The Architectural Value and History of The Royal Exhibition Building

The Royal Exhibition Building in Carlton, Melbourne is an iconic building that was first constructed for the international exhibition held in 1880. Designed by Architect Joseph Reed of Reed and Barnes, the hall was originally surrounded by an array of annexes, with one of the annexes housing Melbourne’s first aquarium. His grand design was influenced by Rundbogenstil, a round-arched architectural style that combines elements from Byzantine, Romanesque, Lombardic and Italian Renaissance buildings and the design for the dome was influenced by Brunelleschi’s 15th-century cathedral in Florence.Decorative mouldings and architectural features abound. This magnificent building has served the city of Melbourne in many guises.

Original building with annexes.

In 1901, the western annexe was converted to accommodate the Parliament of Victoria. In 1912 the Great Hall was the venue for the first Victorian Motor Exhibition, featuring parts, oils and the latest in imported vehicles. Seven years later the Great Hall was commandeered to be a hospital during the Spanish Influenza pandemic. Home Shows, first held in 1936, were popular with Melburnians, keen to see the latest trends in home and garden design. The Melbourne International Garden Show is still held at the Exhibition building and surrounding gardens annually.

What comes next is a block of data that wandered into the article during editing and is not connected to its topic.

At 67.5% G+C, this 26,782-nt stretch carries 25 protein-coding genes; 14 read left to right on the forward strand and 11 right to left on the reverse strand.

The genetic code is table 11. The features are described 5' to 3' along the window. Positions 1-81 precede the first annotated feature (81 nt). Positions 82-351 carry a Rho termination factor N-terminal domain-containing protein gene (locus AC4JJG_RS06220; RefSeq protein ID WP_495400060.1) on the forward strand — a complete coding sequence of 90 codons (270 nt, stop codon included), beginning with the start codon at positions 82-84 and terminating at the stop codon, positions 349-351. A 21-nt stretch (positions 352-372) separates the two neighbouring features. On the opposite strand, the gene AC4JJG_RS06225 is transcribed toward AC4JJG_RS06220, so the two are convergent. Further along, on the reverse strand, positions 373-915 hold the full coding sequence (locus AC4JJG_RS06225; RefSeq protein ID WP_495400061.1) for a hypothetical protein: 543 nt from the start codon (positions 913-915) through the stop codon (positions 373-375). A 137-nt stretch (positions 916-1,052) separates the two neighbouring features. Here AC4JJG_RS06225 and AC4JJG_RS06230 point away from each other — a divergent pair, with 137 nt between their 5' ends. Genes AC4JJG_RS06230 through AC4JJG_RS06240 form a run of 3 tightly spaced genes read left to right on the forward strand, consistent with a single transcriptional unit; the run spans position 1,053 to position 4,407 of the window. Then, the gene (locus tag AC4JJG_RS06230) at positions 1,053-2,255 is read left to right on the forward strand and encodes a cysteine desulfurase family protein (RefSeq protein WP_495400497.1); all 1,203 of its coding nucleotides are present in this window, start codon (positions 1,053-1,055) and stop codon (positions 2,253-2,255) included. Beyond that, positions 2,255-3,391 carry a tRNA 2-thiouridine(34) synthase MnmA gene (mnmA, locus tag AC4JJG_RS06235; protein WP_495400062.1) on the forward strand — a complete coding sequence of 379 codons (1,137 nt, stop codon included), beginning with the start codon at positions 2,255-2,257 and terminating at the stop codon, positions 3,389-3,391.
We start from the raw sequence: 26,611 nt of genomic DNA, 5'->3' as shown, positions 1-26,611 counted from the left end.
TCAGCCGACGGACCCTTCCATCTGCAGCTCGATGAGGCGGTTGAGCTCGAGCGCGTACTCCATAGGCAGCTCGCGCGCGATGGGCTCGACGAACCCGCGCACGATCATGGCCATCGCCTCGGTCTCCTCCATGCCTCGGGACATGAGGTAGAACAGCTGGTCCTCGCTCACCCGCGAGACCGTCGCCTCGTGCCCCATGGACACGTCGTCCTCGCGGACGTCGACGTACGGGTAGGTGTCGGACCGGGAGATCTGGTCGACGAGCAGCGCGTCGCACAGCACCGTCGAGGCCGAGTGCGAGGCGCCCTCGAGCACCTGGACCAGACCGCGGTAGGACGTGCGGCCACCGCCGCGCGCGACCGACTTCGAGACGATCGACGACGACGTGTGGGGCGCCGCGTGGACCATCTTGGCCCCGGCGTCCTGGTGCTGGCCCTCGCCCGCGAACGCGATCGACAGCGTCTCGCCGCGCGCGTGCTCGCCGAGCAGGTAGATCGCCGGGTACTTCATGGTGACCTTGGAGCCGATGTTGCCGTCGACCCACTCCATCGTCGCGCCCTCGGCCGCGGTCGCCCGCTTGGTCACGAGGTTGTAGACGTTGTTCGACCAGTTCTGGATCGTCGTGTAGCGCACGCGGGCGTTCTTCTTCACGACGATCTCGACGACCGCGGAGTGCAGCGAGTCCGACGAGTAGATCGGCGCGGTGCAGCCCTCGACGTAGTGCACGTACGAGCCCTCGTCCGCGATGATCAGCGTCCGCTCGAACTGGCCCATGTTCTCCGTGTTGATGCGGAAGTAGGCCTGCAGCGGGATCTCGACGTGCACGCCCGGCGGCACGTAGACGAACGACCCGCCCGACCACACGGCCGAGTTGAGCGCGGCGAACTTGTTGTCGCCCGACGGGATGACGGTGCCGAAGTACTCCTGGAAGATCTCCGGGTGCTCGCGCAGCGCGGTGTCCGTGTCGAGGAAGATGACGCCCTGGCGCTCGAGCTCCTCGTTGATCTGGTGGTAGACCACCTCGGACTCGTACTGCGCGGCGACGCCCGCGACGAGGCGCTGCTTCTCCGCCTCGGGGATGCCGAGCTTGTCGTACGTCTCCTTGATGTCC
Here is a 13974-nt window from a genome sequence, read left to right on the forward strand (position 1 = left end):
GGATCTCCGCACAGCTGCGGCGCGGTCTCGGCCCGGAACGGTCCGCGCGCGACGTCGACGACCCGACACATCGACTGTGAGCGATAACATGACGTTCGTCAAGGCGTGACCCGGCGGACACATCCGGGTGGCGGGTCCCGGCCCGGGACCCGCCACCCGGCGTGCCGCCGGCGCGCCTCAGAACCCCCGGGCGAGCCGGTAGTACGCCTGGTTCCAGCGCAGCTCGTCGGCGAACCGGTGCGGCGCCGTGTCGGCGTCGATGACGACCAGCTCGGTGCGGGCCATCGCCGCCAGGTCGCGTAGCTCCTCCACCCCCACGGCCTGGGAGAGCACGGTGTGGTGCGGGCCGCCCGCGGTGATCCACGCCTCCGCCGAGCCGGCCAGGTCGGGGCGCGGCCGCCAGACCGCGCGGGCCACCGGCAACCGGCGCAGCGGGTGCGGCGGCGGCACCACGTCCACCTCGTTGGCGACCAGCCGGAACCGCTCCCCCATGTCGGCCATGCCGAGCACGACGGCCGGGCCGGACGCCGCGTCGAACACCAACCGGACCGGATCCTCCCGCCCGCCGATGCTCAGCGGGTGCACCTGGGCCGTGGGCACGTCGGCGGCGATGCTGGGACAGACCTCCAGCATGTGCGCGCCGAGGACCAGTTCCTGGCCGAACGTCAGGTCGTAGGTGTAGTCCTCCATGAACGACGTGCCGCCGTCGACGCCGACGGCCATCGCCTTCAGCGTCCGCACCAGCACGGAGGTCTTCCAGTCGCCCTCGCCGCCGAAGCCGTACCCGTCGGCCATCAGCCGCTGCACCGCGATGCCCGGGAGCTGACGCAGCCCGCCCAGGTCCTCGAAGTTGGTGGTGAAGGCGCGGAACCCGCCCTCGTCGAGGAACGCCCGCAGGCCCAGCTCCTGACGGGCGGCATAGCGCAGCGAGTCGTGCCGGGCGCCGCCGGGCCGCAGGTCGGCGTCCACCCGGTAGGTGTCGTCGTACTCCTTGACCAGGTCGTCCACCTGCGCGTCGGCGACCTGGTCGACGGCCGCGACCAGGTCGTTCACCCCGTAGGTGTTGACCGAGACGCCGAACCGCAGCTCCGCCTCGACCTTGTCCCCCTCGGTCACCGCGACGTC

Floral exhibits in the Great Hall.

The first exhibitions of the Australian War Memorial were held in one of the annexes and trainee technicians from the Royal Australian Air Force were actually housed in the Great Hall during the Second World War.

Following decades in which the building was used as a venue for charity dances, state receptions, musical pageants, evangelist missions and balls it became dilapidated and neglected with little consideration given to its historical value. In 1985 restoration work commenced and in the 1990s the building came under the care of Museum Victoria. It became World Heritage listed on 1 July 2004, after a rigorous international assessment process by the UNESCO World Heritage Committee. As the only 19th century Great Hall to survive largely intact, still being in its original landscape setting, and used as an exhibition and event venue to this day, it is of enormous architectural value to the people of Melbourne.

 

 

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